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Most Athletes With Heart Problems After COVID Can Return to Play

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SATURDAY, OCT. 31, 2020 (HealthDay News) -- COVID-19 may cause heart damage, which can be especially concerning to athletes eager to return to play as soon as they can.

Myocarditis -- inflammation in the heart usually caused by a viral infection -- can lead to sudden death during exercise. With that in mind, the American College of Cardiology came up with some safety recommendations in May, which have now been revised.

"This new set of recommendations is based on my and my fellow authors' clinical experience treating athletes with COVID-19 over the past few months," said senior author Dr. Aaron Baggish, director of the cardiovascular performance program at Massachusetts General Hospital in Boston.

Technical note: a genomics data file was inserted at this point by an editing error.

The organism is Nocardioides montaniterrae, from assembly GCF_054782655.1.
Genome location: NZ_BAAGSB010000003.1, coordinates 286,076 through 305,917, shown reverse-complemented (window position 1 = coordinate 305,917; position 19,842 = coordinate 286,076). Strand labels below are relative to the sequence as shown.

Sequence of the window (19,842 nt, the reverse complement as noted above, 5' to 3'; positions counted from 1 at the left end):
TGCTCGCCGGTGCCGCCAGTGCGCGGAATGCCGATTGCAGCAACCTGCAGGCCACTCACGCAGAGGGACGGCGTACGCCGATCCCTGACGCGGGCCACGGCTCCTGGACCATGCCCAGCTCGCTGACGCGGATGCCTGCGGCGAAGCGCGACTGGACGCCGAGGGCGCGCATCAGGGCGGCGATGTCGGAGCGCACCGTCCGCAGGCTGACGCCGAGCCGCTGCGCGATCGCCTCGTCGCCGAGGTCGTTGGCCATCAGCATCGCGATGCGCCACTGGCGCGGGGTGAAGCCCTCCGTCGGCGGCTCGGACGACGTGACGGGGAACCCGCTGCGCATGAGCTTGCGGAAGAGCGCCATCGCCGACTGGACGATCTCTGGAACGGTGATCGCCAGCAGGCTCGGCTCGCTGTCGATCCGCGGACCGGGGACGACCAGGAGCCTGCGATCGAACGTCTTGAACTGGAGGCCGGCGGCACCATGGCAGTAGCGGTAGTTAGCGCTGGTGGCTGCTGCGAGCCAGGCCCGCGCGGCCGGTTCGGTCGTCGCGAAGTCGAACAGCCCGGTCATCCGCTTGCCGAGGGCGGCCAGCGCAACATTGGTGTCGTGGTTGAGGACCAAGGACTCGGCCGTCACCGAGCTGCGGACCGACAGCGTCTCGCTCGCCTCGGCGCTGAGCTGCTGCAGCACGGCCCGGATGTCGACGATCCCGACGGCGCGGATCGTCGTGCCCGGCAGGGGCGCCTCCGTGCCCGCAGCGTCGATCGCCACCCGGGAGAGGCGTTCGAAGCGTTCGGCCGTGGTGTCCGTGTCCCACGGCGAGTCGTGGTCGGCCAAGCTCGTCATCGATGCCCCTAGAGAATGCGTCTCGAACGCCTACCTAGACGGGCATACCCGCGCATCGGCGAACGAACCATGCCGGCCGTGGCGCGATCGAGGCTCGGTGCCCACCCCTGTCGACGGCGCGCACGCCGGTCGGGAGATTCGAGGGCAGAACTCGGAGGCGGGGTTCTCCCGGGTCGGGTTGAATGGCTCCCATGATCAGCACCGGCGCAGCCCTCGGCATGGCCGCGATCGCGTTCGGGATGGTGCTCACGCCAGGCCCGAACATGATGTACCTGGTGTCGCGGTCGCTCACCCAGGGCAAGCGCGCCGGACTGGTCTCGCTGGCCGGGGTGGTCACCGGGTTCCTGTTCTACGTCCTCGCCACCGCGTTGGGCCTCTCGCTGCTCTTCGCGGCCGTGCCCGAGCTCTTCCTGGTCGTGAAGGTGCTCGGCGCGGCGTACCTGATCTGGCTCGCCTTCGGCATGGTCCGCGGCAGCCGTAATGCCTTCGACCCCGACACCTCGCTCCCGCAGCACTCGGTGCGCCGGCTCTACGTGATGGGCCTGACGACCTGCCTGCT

The new guidelines cut down on unnecessary testing while detecting "athletes at increased risk of adverse cardiac events attributable to the virus during their return to sports," he said in a hospital news release.

Baggish's team found that athletes with mild or no symptoms of COVID-19 did not have signs of heart injury. Athletes like these don't need detailed screening, the group said. How many athletes with COVID-19 develop heart problems isn't known, but the group said those who have moderate to severe coronavirus symptoms should be screened.

The team also said that cardiac MRI may not always be necessary before return to play after COVID-19.

According to lead author Dr. Jonathan Kim, the new recommendations should "guide the process of determining who requires more detailed cardiac screening and ensure that all athletes post-COVID-19 infection should have a slow and gradual return to training with close monitoring of persistent symptoms, regardless of the severity of infection." Kim is chief of cardiology sports at Emory University School of Medicine in Atlanta.

The recommendations were included in a special report published Oct. 26 in JAMA Cardiology.


More information

For more on COVID-19, head to the U.S. Centers for Disease Control and Prevention.

SOURCE: Massachusetts General Hospital, news release, Oct. 29, 2020

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